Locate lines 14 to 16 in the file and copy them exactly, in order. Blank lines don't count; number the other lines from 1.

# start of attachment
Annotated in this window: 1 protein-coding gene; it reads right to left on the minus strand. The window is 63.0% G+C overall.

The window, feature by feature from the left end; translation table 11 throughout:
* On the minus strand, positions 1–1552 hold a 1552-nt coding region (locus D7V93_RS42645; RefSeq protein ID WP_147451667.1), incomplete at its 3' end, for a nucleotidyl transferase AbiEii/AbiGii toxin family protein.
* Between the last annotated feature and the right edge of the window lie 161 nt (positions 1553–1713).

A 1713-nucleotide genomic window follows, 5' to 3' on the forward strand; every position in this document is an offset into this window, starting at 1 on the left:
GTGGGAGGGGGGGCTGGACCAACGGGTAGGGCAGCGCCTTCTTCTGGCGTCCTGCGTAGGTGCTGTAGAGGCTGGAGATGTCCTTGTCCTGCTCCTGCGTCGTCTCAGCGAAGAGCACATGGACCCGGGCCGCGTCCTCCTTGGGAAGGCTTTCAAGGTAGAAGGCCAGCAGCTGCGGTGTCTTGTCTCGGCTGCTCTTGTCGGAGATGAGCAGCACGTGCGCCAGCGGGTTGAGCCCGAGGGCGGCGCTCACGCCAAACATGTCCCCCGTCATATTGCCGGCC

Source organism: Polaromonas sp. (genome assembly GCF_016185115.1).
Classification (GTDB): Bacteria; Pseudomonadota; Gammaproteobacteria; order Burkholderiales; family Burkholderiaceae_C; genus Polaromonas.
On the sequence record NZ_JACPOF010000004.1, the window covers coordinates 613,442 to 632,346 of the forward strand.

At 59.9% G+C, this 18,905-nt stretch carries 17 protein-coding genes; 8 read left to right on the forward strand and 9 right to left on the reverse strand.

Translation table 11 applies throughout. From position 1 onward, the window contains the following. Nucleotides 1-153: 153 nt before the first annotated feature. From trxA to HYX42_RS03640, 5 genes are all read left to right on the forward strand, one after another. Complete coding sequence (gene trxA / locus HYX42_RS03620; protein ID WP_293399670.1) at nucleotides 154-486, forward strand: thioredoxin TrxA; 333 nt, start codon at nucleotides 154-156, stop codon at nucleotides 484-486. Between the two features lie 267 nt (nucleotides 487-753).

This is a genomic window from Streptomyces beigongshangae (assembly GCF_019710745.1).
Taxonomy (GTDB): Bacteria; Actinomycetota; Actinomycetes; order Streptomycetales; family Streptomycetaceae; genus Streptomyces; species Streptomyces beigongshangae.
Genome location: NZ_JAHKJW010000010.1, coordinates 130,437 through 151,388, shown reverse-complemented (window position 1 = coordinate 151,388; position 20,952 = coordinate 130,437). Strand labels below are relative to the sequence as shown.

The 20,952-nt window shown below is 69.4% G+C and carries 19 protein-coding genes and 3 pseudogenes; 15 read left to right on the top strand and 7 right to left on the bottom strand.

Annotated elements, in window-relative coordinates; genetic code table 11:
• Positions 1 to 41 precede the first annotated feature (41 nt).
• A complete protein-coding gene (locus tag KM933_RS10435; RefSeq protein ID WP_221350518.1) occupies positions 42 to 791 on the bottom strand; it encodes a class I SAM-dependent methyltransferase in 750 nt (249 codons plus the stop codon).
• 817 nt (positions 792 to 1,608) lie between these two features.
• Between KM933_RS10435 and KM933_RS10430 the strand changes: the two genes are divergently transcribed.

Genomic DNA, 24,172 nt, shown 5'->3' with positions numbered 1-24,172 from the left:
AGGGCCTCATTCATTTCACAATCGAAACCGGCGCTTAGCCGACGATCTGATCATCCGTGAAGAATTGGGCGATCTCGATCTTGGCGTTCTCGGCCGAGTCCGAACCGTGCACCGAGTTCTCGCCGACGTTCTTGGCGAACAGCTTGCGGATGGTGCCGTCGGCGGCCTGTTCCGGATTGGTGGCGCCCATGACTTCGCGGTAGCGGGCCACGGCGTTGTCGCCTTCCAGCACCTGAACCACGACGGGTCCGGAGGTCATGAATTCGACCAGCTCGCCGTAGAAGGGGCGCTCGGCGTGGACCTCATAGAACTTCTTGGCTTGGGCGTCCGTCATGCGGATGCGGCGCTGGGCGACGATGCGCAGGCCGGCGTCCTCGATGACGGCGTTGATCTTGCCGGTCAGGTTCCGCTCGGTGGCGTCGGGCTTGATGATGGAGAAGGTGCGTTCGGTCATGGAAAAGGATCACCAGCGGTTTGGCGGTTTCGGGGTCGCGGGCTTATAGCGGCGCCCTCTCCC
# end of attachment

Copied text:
Genome location: NZ_JAHKJW010000010.1, coordinates 130,437 through 151,388, shown reverse-complemented (window position 1 = coordinate 151,388; position 20,952 = coordinate 130,437). Strand labels below are relative to the sequence as shown.

The 20,952-nt window shown below is 69.4% G+C and carries 19 protein-coding genes and 3 pseudogenes; 15 read left to right on the top strand and 7 right to left on the bottom strand.

Annotated elements, in window-relative coordinates; genetic code table 11: